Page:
Last week I made this gorgeous (not fried) eggplant parm inspired by our Easter trip to Italy earlier this year. I received eggplant from a local farm here in NC as part of my organic vegetable box I get delivered each week. Instead of traditional cheese that would normally be on top, I used raw unpasteurized goat’s milk cheese and parmesan. I was able to obtain this cheese because it had been aged 60 days or more, allowing it to be sold at my local health market.
The milk debate has driven me up the wall. I’ve been studying milk for a while now and its finally taken toll on my anger. I am angry at the dairy industry, I am angry at food politics and I am even more angry that I can’t get RAW milk here in North Carolina legally. Pasteurized milk is a dead food with little to no nutritional value or reason to drink it or eat it at all.
Giving up dairy is something I have yet to succumb to. I use it in very limited quantities and have made many substitutions that feed my innate childhood cravings. Dairy has been fundamental in my upbringing. I am Indian, so we eat fresh yogurt made at home with our meals to help complement and cool the various spices used in cooking our traditional dishes. Lots of our wonderful authentic desserts are made with fresh cream and homemade cheeses that come from cow’s milk.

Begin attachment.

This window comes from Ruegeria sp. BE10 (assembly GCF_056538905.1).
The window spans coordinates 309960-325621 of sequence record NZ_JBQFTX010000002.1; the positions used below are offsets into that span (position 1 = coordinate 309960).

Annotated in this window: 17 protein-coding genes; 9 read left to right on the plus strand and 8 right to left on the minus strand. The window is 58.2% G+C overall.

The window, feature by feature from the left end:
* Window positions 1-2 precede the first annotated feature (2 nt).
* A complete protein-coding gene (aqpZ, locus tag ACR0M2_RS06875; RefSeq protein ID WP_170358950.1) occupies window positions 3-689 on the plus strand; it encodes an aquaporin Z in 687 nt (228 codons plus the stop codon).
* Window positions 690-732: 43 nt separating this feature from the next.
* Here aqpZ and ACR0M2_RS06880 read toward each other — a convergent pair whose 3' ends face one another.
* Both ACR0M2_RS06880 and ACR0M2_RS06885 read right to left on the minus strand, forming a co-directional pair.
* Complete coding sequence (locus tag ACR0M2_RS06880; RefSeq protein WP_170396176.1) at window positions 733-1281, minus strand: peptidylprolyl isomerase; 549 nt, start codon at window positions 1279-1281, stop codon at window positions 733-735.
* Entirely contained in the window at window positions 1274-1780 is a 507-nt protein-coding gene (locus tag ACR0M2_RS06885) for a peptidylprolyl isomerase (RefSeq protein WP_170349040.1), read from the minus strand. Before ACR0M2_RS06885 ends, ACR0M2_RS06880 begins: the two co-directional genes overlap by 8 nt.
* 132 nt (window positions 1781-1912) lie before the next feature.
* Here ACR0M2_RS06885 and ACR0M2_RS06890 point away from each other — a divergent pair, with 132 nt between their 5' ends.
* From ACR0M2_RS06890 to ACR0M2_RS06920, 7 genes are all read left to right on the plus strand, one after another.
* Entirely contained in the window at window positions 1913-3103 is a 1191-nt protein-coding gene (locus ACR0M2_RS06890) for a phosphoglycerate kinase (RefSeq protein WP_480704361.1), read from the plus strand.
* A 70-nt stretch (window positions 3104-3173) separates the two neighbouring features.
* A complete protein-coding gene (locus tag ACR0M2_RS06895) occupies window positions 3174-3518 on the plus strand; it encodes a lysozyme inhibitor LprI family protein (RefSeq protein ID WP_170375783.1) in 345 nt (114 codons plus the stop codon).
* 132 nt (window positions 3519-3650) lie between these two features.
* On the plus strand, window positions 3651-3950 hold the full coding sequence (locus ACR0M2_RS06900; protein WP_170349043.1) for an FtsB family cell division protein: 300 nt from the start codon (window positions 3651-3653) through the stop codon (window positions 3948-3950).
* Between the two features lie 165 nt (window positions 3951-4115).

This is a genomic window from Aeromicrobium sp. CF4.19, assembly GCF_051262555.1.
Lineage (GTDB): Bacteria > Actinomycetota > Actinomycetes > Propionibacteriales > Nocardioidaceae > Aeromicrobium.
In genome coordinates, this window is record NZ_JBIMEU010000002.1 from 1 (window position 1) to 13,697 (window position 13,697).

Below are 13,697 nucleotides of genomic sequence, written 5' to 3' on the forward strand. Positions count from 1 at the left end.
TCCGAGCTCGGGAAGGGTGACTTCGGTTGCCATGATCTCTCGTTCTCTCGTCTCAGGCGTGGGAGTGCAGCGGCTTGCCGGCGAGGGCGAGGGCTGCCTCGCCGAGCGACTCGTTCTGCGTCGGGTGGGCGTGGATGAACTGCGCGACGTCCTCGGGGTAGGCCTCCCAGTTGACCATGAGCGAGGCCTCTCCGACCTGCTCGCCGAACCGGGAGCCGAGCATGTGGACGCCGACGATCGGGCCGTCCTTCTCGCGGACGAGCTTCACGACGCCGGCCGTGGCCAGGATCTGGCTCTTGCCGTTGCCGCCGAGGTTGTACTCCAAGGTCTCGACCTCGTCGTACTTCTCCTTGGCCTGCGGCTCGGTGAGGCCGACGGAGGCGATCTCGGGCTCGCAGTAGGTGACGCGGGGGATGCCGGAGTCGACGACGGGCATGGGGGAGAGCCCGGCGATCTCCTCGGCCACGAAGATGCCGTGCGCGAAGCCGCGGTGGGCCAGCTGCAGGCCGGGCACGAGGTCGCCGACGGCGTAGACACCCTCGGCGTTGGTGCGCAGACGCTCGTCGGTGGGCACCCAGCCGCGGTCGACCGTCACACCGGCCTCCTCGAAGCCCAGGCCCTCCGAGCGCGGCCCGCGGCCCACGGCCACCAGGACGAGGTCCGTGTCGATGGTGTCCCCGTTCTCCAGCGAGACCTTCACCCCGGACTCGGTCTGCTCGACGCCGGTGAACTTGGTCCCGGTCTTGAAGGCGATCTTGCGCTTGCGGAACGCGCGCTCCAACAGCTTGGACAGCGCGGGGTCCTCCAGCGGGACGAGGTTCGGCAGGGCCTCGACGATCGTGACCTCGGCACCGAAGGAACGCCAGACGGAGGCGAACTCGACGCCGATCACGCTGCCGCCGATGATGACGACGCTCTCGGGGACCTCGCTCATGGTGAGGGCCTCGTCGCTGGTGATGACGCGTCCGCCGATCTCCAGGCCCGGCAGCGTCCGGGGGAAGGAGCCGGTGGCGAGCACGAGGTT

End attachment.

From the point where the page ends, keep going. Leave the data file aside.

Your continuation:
Before the industrial revolution, my parents and their ancestors ate dairy products as part of their everyday diet. They were able to do this without negative health consequences because the type of milk they received from cows was unadulterated raw milk. It was not laced with pesticides, chemicals, antibiotics, growth hormones or toxins from CFAOs. The milk they received was completely free of chemical processing and unpasteurized, making it a healthy nutritional addition to a strict vegetarian diet.
Raw milk has several benefits to the human body, however, most of us never get to experience this because raw milk is extremely hard to get if its not legal in your state. Raw milk keeps all the natural minerals intact, allowing the body to easily absorb calcium. Pasteurizing milk eliminates the mineral called Phosphatase. Without this mineral, the calcium stays in your bloodstream and can cause cardiovascular disease.